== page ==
Queen Elizabeth Diamond Jubilee Wood

    Getting There

    Queen Elizabeth Diamond Jubilee Wood lies in the heart of the National Forest in north-west Leicestershire, 15 miles from Leicester, four miles from Ashby de la Zouch, seven miles from Coalville, and close to the village of Normanton le Heath. The nearest postcode is LE67 2TD which brings you to Heather Lane. The entrance is located halfway down the lane.

    Managed By
    The site is owned and managed by the Woodland Trust.
    Wild places

    Total species seen at this site: 162


    This site was created in 2012 by the Woodland Trust. It covers 186 hectares (460 acres) and is the centre-piece of a wide-ranging Jubilee Project carried out by The Woodland Trust to mark the 2012 Diamond Jubilee of Queen Elizabeth II. The site incorporates a former opencast coal mine which now has a newly created lake, as well as former arable land and 7 hectares (17 acres) of existing ancient woodland and old hedgerows. It is situated between the villages of Normanton le Heath, Heather and Ravenstone, and close to Coalville and Ashby de la Zouch,  and is in the middle of the National Forest.

    Wildlife Highlights

    Queen Elizabeth Diamond Jubilee Wood was created by the planting of 300,000 native broadleaved trees over three years between 2012 and 2015. Species planted include oak, field maple, silver birch, beech and hornbeam, but no ash due to ash die back. However, there is some natural ash regeneration in parts of the site. Where there are remnants of the open-cast mining infrastructure, these areas have been cleared and planted with silver birch and common alder. Two areas of woodland existed prior to our purchase of the site. The first, adjacent to School Lane, is a small plantation of mixed broadleaves planted approximately 20 years ago. The other, larger block at 6.47 hectares is Normanton Wood at the northern end of the site which is predominantly ancient woodland containing a variety of native broadleaf species, including oak, ash, birch, rowan and elder.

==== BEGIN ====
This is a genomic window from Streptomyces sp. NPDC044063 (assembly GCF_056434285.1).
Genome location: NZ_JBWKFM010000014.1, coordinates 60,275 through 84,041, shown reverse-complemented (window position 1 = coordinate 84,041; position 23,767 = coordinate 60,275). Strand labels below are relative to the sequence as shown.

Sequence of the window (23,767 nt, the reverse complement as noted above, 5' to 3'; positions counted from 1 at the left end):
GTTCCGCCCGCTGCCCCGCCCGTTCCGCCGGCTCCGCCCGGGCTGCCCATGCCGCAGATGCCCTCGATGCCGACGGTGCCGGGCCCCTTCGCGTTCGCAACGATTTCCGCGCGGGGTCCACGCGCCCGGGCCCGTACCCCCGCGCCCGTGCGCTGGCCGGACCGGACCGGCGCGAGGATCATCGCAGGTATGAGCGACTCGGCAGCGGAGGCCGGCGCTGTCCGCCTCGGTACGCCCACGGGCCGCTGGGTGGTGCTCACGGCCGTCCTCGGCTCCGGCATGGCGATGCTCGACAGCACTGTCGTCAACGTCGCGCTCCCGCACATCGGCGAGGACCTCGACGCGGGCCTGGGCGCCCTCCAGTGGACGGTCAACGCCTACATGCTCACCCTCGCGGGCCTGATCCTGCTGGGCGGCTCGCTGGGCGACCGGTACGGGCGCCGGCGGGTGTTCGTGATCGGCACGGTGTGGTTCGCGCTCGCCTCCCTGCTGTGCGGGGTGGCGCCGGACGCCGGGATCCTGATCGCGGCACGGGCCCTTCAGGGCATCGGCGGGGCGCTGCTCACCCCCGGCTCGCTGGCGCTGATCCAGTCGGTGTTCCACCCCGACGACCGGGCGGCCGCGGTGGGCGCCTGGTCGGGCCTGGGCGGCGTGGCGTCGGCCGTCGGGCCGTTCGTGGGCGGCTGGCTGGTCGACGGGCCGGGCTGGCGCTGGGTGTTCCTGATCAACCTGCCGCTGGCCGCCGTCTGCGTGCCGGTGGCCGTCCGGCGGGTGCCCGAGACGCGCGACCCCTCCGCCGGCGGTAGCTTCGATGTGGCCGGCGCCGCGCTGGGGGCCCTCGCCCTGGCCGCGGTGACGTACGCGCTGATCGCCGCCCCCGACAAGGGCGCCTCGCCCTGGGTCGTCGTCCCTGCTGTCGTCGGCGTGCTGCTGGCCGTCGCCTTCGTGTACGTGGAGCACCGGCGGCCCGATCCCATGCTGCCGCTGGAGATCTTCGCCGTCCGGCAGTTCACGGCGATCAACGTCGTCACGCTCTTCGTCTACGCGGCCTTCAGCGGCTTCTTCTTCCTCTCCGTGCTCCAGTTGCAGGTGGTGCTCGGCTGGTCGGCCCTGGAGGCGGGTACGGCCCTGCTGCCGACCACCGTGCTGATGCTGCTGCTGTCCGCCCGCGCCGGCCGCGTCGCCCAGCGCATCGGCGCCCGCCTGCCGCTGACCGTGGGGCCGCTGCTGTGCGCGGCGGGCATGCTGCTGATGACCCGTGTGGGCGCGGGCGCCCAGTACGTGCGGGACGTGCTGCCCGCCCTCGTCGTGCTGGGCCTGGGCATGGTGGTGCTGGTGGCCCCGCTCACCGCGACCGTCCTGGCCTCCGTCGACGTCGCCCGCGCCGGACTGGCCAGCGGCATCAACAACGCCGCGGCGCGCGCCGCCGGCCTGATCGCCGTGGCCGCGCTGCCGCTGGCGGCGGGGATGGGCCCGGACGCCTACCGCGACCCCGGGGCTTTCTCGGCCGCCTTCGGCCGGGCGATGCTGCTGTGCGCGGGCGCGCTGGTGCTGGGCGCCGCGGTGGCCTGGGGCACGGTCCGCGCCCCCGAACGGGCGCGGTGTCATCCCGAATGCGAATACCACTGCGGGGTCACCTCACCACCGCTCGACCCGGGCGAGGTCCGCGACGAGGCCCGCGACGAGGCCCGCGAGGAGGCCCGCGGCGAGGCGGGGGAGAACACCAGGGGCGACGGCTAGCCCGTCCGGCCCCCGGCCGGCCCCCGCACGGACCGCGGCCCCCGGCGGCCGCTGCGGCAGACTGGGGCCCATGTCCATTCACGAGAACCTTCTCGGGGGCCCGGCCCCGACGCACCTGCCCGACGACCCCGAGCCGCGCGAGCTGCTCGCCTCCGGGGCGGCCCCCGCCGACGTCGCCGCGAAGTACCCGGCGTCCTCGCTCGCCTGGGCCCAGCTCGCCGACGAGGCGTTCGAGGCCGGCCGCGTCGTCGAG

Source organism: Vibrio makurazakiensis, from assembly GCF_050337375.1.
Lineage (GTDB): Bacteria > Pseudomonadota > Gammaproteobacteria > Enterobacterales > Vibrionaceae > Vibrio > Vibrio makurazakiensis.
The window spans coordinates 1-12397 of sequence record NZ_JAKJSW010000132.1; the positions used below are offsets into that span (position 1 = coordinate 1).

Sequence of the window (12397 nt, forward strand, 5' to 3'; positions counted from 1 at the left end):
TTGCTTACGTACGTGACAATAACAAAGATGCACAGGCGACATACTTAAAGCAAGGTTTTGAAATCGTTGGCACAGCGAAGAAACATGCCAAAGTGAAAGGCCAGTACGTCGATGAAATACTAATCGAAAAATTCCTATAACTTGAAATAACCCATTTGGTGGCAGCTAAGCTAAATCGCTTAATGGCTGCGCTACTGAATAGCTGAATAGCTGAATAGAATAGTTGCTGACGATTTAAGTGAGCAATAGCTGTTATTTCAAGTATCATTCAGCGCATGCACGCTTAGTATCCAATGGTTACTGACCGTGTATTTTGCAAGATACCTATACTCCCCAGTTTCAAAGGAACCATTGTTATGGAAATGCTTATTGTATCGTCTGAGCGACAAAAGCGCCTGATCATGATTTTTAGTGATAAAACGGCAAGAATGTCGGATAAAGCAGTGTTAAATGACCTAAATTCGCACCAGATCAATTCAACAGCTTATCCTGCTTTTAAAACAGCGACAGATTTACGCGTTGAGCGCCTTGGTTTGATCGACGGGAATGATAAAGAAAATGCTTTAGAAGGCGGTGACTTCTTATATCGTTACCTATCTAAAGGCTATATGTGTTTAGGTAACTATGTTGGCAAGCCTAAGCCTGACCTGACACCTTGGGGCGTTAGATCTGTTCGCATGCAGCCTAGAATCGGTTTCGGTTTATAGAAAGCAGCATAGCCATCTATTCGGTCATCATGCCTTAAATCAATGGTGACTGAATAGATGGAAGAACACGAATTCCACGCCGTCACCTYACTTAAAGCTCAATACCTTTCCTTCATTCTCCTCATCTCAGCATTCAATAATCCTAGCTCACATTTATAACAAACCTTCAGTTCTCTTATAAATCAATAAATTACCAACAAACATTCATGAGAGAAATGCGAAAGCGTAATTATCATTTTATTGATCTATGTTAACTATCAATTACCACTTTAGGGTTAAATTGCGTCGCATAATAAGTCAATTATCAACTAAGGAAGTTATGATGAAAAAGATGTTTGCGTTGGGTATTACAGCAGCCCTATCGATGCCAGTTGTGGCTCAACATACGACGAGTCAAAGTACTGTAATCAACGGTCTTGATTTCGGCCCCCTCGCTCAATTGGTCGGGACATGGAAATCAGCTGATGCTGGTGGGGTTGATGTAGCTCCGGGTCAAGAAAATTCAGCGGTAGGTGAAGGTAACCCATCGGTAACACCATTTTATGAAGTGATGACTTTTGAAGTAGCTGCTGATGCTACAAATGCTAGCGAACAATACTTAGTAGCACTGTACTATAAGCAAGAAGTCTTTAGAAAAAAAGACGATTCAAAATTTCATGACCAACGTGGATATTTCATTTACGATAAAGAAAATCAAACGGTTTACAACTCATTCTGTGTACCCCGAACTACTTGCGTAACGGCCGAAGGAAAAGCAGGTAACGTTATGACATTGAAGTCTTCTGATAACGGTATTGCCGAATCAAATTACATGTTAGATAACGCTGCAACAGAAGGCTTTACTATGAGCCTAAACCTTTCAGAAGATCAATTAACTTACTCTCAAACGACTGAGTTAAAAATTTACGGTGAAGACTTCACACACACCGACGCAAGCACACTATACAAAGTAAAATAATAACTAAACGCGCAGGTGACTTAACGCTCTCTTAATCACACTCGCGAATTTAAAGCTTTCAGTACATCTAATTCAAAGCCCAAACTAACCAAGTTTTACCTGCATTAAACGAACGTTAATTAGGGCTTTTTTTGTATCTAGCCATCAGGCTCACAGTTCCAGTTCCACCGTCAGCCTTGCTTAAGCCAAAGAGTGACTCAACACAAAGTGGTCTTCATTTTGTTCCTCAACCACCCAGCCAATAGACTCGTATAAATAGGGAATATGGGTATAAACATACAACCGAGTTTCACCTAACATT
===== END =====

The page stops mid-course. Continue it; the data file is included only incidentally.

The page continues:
In Normanton Wood, plant species indicative of ancient woodland includes bluebell, wood anemone, wood sorrel, dog’s mercury and yellow archangel.  The newly-planted woodland is less diverse but includes common species such as woundwort and umbellifers such as cow parsley. The lake has some marginal vegetation, including bull rush and yellow iris. The land to the east of the lake is maintained as a wetland area for the benefit of wildlife, particularly birds. There are a variety of wetland, farmland and woodland birds here including barn owl, tawny owl, field fare (in the winter), lapwing, sky larks, yellow hammer, bull finch, blackbirds, great tits, blue tits, greater spotted woodpecker, buzzards, mute swan, little grebe, tufted duck, terns and mallards. The site has already become known among birders locally with some interesting species found on site. There have been curlews nesting and breeding here, while whooper swans, a migratory species that over-winters in the UK, have been spotted on the lake. Hen harriers have over-wintered in the conservation area behind the lake. Ground-nesting birds such as skylarks can be found in the open areas, while butterflies and insects are abundant in existing woodland and nearby clearings.

    Further Information